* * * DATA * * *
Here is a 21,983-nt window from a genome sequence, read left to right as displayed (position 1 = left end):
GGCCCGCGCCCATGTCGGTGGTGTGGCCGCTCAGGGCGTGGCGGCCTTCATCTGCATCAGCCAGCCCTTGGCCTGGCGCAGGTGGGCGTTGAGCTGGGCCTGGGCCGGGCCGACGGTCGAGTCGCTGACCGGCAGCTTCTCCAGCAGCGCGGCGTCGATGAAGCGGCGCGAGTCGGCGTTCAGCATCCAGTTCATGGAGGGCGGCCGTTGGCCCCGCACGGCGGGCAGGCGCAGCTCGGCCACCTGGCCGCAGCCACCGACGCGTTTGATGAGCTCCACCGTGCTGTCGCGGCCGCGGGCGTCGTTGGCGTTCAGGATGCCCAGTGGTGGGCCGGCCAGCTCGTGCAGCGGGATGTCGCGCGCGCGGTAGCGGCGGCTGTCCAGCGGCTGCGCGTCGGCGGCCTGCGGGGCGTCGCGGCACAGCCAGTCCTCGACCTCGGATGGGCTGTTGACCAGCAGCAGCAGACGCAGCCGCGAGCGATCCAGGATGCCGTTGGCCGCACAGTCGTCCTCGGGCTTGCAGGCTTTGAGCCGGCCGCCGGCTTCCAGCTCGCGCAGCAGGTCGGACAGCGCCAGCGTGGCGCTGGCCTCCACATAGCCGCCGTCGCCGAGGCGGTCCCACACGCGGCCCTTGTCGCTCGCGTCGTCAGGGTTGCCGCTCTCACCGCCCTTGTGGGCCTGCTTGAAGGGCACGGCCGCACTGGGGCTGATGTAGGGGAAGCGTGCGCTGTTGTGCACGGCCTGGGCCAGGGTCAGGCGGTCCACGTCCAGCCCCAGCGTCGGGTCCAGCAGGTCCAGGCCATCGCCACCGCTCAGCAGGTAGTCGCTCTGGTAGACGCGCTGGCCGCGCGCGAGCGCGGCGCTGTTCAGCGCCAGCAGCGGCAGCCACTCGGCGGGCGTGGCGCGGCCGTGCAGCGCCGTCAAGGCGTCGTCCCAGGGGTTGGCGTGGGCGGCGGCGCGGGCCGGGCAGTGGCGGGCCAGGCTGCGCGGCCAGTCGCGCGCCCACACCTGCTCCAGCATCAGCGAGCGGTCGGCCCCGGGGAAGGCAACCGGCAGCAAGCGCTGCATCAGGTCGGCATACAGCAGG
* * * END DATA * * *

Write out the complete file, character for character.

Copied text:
Here is a 21,983-nt window from a genome sequence, read left to right as displayed (position 1 = left end):
GGCCCGCGCCCATGTCGGTGGTGTGGCCGCTCAGGGCGTGGCGGCCTTCATCTGCATCAGCCAGCCCTTGGCCTGGCGCAGGTGGGCGTTGAGCTGGGCCTGGGCCGGGCCGACGGTCGAGTCGCTGACCGGCAGCTTCTCCAGCAGCGCGGCGTCGATGAAGCGGCGCGAGTCGGCGTTCAGCATCCAGTTCATGGAGGGCGGCCGTTGGCCCCGCACGGCGGGCAGGCGCAGCTCGGCCACCTGGCCGCAGCCACCGACGCGTTTGATGAGCTCCACCGTGCTGTCGCGGCCGCGGGCGTCGTTGGCGTTCAGGATGCCCAGTGGTGGGCCGGCCAGCTCGTGCAGCGGGATGTCGCGCGCGCGGTAGCGGCGGCTGTCCAGCGGCTGCGCGTCGGCGGCCTGCGGGGCGTCGCGGCACAGCCAGTCCTCGACCTCGGATGGGCTGTTGACCAGCAGCAGCAGACGCAGCCGCGAGCGATCCAGGATGCCGTTGGCCGCACAGTCGTCCTCGGGCTTGCAGGCTTTGAGCCGGCCGCCGGCTTCCAGCTCGCGCAGCAGGTCGGACAGCGCCAGCGTGGCGCTGGCCTCCACATAGCCGCCGTCGCCGAGGCGGTCCCACACGCGGCCCTTGTCGCTCGCGTCGTCAGGGTTGCCGCTCTCACCGCCCTTGTGGGCCTGCTTGAAGGGCACGGCCGCACTGGGGCTGATGTAGGGGAAGCGTGCGCTGTTGTGCACGGCCTGGGCCAGGGTCAGGCGGTCCACGTCCAGCCCCAGCGTCGGGTCCAGCAGGTCCAGGCCATCGCCACCGCTCAGCAGGTAGTCGCTCTGGTAGACGCGCTGGCCGCGCGCGAGCGCGGCGCTGTTCAGCGCCAGCAGCGGCAGCCACTCGGCGGGCGTGGCGCGGCCGTGCAGCGCCGTCAAGGCGTCGTCCCAGGGGTTGGCGTGGGCGGCGGCGCGGGCCGGGCAGTGGCGGGCCAGGCTGCGCGGCCAGTCGCGCGCCCACACCTGCTCCAGCATCAGCGAGCGGTCGGCCCCGGGGAAGGCAACCGGCAGCAAGCGCTGCATCAGGTCGGCATACAGCAGG